Casey Mulligan Reads the Bill
Casey has gone and done it again and I learn something new about James Tobin.
His solution was radical: he actually read the bills. Mulligan printed out the relevant section of one highly touted Medicare for All bill and carried it around so that he could disabuse fellow Trump administration officials who thought he exaggerated. One person who listened was Donald Trump. When Trump publicly claimed that Medicare for All would ban private insurance, CNN’s White House correspondent attacked him for lying. But Trump kept it up and by January 2019, CNN, without apologizing, acknowledged the fact. Indeed, notes Mulligan, CNN even asked candidates for the Democratic presidential nomination about the prohibition.
This is an excerpt from David R. Henderson, “Economic Savvy in the White House,” Defining Ideas, October 8, 2020. It’s my review of economist Casey B. Mulligan’s book You’re Hired: Untold Successes and Failures of a Populist President.
It turns out that Casey has done it again. He actually read every page of the $3.5 trillion, 2,465 page budget bill before Congress. And, as comes out in this 45-minute interview he did with Hoover’s John Cochrane, he paid particular attention to incentives and disincentives within the bill.
Some highlights follow with approximate times.
9:45: The biggest item in the bill is the expansion of ObamaCare along with increased disincentive to work.
10:40: Cochrane makes the point that the limit on rent for subsidized housing of 30% of income makes for an implicit 30-percent tax on each additional dollar of income for those who are rent-subsidized. (That’s already there, even without this bill.)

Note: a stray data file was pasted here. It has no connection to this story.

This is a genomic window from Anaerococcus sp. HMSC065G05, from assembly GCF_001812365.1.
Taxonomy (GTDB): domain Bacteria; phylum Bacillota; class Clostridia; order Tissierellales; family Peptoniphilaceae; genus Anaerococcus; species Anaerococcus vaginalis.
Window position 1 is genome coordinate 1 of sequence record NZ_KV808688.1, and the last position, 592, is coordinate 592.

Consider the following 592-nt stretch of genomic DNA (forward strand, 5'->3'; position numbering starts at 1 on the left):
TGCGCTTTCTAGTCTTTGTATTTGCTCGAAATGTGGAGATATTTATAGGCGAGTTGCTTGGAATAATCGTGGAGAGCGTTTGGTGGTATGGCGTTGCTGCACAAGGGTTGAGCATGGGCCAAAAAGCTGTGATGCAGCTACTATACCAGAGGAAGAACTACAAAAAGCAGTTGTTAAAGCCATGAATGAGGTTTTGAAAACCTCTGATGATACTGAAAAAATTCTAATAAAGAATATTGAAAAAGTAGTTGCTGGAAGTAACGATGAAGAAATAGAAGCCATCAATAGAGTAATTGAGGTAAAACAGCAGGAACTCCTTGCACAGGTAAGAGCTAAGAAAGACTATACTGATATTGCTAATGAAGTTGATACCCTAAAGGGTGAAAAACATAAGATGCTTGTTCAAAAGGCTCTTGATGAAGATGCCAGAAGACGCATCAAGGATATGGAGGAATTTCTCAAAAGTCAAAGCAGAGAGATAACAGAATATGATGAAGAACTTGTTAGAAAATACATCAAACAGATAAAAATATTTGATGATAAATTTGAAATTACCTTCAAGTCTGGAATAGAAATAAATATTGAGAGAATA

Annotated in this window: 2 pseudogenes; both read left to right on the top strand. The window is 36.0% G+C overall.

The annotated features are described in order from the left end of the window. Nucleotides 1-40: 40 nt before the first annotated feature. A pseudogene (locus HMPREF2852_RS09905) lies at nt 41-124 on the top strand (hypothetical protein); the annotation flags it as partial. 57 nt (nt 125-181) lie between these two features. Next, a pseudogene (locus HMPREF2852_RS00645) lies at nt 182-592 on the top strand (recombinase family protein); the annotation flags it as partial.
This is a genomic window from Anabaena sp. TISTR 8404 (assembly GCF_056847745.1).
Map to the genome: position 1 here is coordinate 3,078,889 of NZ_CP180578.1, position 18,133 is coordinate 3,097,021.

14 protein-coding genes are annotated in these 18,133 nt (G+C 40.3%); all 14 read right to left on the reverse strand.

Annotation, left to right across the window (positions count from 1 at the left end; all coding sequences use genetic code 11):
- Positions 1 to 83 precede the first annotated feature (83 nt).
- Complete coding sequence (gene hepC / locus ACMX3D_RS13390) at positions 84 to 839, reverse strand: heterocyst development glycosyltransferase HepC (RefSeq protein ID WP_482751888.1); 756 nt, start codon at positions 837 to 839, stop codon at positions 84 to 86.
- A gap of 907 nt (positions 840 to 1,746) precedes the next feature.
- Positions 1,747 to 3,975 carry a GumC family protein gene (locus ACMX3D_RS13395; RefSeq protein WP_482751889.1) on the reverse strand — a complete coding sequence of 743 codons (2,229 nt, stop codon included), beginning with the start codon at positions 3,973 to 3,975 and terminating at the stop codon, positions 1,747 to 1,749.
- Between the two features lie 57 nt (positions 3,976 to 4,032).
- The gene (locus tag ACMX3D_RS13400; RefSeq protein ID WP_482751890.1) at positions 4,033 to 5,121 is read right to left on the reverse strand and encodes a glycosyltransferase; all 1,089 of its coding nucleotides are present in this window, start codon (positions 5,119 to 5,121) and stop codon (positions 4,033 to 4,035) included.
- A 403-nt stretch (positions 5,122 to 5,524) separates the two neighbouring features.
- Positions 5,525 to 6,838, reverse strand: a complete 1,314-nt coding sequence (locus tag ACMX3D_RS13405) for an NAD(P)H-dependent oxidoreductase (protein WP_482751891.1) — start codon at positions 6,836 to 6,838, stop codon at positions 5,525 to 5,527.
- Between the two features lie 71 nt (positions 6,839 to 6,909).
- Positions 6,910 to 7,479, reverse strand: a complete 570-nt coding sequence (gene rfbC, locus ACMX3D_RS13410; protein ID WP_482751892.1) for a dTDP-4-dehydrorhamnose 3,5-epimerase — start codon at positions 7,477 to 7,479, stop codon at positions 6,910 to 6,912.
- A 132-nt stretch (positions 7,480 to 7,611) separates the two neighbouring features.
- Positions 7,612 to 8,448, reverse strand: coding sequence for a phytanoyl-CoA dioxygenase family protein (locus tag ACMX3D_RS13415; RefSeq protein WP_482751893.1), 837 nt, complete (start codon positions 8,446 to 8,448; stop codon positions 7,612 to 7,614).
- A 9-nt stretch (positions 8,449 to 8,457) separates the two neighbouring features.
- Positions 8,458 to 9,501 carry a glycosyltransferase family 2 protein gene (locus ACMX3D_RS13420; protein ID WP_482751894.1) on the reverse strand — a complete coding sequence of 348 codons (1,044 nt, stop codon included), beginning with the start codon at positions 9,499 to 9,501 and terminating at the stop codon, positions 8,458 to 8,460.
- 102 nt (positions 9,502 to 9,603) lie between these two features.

11:10: Casey says that food stamps are essentially an unemployment program.
16:30: The child care tax credit in the bill doesn’t require you to work. DRH comment: That seems counterintuitive, but that’s if you care about people working.
21:00: Employers who have 5 or more employees must fund an IRA for their employees. State governments get to decide what the IRA can be invested in.
26:30: $10 per day fine if you don’t enroll your employees in an IRA. Per employee not enrolled? He doesn’t say but I think so.
27:00: $220 billion for affordable housing.
27:45: Casey’s comment on the subsidies for housing: “Here, you can have this as long as you remain poor.”
32:20: Casey estimates the value of the housing subsidy to tenants at about 30 cents on the dollar.
33:40: Somewhat good news on transportation. Casey finds that the spending is about 20% of the amount he expected based on Biden’s promises during the campaign.
34:20: $30 billion for rail; $30 billion for mass transit, which, Cochrane points out, is for things like the commuter rail that goes by Stanford every day almost empty.
35:18: $150 billion in spending for climate. This does not count tax credits. For things like climate-resilient housing and USPS purchase of electric trucks.
36:40: Given the amount of carbon reduction the climate subsidies will lead to, they are way overpaying.
37:40: Pro tip: if you’re thinking of buying an EV, then wait. This bill just might pass.
38:50: Family medical leave. Government will pay for some. Unclear to what extent employers will be reimbursed by feds if they already provide it.
43:20: New taxes on marriage. Casey points out that the late James Tobin of Yale University, who was a member of President Kennedy’s Council of Economic Advisers, was critical of government programs that discouraged marriage. Tobin’s comment: We’re subsidizing desertion. (Here’s my bio of Tobin for The Concise Encyclopedia of Economics.)